If I had more time I would build it. Another floor, a winding circle of staircase to connect them all. I'd get a bathtub with clawed feet and a railing to pull myself up by. I'd have a room with a desk built into the wall and I would become a farmer-poet. A window to see the hills with their frost-heaved curves.
Since it happened, I have felt a calmness in the pit of my stomach. It was a relief. His skull was spongiform, a thin membrane under my hands.
I cover the floor of his bedroom with plastic sheets. He was useless anyway, no good with tools. They'd clatter out of his hands and tumble down hillsides. Ladders couldn't bear his weight. His thin body was in no shape for work. I pry his jaws apart and insert the thin, sharp blade of a knife.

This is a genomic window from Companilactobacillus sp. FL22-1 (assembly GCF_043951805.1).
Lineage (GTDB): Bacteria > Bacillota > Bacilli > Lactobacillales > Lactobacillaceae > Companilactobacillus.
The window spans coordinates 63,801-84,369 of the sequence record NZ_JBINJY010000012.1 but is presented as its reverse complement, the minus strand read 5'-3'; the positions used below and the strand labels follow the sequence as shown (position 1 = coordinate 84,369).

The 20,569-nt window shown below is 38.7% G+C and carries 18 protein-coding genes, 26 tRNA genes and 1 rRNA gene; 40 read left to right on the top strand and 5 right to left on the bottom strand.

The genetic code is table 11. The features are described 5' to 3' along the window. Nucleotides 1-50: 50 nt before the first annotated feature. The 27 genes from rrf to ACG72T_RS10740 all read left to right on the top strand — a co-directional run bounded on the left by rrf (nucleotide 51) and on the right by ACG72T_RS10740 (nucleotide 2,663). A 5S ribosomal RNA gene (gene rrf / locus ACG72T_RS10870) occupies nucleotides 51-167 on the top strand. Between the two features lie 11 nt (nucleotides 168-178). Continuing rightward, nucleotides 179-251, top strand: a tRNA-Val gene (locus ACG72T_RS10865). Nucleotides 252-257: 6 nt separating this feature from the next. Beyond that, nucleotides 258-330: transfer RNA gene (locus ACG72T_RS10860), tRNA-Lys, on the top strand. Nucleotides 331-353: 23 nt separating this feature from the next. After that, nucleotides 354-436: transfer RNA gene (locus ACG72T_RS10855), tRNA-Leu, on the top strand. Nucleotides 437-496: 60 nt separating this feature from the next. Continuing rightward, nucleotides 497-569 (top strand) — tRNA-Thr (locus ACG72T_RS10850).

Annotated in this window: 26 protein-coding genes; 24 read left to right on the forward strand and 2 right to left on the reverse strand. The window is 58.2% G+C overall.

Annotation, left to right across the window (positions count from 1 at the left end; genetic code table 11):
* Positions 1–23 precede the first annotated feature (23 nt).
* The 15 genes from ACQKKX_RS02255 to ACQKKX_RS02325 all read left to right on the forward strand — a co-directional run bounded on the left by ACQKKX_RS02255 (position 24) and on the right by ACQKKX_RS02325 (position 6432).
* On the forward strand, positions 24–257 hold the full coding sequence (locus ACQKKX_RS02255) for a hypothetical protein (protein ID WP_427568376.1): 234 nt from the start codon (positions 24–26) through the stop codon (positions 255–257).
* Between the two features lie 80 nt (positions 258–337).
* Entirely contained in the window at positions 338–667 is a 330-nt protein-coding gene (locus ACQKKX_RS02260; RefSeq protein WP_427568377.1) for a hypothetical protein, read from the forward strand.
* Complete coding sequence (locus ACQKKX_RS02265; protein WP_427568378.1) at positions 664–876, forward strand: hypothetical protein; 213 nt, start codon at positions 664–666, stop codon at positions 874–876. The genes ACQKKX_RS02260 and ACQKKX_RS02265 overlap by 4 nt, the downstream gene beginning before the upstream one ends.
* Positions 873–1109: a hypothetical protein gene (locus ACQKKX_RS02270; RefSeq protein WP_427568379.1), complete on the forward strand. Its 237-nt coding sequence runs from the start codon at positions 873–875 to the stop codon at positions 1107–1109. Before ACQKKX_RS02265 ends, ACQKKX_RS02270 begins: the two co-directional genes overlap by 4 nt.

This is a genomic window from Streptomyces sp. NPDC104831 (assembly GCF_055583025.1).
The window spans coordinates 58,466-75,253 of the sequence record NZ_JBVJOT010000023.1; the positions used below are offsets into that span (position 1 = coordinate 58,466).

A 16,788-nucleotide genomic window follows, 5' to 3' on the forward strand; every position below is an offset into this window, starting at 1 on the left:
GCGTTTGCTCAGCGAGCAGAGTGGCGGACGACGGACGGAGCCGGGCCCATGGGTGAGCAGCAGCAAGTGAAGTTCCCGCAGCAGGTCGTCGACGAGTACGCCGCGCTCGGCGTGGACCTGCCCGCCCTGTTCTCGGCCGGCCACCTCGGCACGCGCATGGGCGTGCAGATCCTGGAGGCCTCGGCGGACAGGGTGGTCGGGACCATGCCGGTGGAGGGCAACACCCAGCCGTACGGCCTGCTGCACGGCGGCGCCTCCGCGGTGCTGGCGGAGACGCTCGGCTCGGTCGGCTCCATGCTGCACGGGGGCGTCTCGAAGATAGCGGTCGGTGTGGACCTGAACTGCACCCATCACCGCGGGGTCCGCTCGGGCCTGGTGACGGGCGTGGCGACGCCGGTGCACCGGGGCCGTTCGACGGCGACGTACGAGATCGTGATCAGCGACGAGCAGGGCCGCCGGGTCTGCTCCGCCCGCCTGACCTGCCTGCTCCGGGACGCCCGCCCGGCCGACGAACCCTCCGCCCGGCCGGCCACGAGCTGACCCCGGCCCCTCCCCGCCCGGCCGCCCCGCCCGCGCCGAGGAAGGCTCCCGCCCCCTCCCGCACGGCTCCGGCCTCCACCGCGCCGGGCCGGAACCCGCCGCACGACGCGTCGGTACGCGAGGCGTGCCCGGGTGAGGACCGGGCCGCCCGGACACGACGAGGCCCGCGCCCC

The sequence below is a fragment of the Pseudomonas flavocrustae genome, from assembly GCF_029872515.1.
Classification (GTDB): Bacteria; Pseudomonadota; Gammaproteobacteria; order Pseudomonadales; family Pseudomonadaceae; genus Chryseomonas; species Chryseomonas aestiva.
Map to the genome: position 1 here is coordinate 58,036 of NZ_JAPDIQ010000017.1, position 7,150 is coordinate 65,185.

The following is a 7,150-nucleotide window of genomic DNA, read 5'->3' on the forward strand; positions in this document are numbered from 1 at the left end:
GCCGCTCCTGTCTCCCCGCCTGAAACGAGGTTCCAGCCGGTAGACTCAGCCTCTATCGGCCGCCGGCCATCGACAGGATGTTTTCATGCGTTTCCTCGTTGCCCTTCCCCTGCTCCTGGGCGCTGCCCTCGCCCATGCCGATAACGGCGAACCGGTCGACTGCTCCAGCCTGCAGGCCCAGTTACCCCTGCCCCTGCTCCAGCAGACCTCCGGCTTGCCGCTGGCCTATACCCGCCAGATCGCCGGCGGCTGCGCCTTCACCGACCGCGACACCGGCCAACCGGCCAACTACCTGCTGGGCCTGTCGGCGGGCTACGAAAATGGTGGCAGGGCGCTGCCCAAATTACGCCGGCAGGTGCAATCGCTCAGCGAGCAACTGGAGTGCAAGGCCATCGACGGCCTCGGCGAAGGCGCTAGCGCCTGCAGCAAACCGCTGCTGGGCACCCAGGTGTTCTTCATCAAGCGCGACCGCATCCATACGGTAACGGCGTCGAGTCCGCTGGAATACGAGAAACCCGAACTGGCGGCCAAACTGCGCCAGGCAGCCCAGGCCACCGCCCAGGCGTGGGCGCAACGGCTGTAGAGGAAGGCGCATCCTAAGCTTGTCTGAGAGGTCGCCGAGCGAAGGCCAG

My grandfather was Norwegian; he had a winding staircase connecting the floors of his house. When I was seven I fell all the way down the stairs and only hit my head once. He said that was lucky, and so after he pressed a cold spoon against the welted bump he asked me who was going to win the World Cup. I guessed Italy. Two hours later, Diego Maradona pressed a black and white kiss against his curved, silver bladder, his white shorts smeared with dirt.
"Good thing I didn't bet money," my grandfather said. After that he rang a bell if the phone was for me, just to avoid speaking.
There isn't time now. No floor, no staircase. I wrap the plastic around his prone body. Even now, the shape is awkward, ugly. He was useless anyway.